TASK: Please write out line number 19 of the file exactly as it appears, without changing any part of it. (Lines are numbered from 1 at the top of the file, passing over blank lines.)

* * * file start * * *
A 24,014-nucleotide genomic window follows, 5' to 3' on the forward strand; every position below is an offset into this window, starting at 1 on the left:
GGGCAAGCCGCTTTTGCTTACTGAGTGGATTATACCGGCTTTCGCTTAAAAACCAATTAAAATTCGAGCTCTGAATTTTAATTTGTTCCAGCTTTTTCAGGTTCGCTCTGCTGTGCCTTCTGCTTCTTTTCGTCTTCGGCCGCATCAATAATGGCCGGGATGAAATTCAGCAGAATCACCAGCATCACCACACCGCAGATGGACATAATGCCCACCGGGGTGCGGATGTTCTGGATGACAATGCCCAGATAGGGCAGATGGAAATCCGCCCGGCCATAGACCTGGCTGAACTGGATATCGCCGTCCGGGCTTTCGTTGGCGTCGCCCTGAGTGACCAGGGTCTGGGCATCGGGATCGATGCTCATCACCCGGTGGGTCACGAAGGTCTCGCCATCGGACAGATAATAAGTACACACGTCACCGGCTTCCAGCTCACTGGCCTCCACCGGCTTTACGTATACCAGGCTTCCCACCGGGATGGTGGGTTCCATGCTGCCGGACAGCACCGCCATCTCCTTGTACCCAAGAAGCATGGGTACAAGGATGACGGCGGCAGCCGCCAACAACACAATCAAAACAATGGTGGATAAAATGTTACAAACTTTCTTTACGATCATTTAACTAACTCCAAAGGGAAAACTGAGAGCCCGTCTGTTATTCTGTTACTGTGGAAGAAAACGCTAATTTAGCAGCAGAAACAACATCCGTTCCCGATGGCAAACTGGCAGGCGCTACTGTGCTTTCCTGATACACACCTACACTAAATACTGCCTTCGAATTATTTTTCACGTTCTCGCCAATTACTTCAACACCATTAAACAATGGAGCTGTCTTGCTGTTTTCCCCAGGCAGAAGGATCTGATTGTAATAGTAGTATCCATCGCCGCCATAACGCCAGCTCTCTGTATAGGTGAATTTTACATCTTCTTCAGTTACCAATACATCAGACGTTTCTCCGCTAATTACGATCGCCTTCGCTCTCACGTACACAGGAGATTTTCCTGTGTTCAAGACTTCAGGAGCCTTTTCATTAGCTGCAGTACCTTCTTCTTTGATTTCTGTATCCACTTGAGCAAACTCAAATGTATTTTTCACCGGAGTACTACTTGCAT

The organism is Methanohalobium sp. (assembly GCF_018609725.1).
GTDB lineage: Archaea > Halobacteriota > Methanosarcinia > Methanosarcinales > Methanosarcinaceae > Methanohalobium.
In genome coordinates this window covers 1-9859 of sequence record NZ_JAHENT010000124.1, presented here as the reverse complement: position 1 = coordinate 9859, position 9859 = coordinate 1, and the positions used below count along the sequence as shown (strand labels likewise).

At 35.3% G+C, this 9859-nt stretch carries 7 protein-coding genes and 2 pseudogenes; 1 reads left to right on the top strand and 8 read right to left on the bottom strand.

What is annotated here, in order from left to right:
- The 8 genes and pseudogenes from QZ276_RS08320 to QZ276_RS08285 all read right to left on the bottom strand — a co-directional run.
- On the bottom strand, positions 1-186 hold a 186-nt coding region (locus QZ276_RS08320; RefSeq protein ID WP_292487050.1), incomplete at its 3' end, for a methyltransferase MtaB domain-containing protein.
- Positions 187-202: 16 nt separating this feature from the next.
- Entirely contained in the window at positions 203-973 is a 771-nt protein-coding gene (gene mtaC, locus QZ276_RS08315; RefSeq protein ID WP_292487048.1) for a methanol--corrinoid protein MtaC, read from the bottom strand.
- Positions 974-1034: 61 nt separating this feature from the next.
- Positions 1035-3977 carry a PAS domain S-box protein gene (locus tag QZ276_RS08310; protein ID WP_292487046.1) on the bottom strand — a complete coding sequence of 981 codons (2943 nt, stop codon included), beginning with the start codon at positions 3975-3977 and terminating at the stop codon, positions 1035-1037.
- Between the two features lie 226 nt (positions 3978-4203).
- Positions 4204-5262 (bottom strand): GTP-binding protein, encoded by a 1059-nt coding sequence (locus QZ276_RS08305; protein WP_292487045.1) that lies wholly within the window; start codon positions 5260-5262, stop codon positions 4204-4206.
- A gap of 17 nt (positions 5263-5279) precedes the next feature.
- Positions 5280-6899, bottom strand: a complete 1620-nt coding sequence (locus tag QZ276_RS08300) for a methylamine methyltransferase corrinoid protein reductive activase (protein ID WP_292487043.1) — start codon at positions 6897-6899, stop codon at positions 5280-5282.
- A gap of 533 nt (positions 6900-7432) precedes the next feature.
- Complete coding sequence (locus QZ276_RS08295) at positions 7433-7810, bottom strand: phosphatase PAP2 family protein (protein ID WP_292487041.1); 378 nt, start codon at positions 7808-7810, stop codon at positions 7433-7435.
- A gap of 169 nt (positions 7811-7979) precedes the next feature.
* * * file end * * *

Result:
- Complete coding sequence (locus QZ276_RS08295) at positions 7433-7810, bottom strand: phosphatase PAP2 family protein (protein ID WP_292487041.1); 378 nt, start codon at positions 7808-7810, stop codon at positions 7433-7435.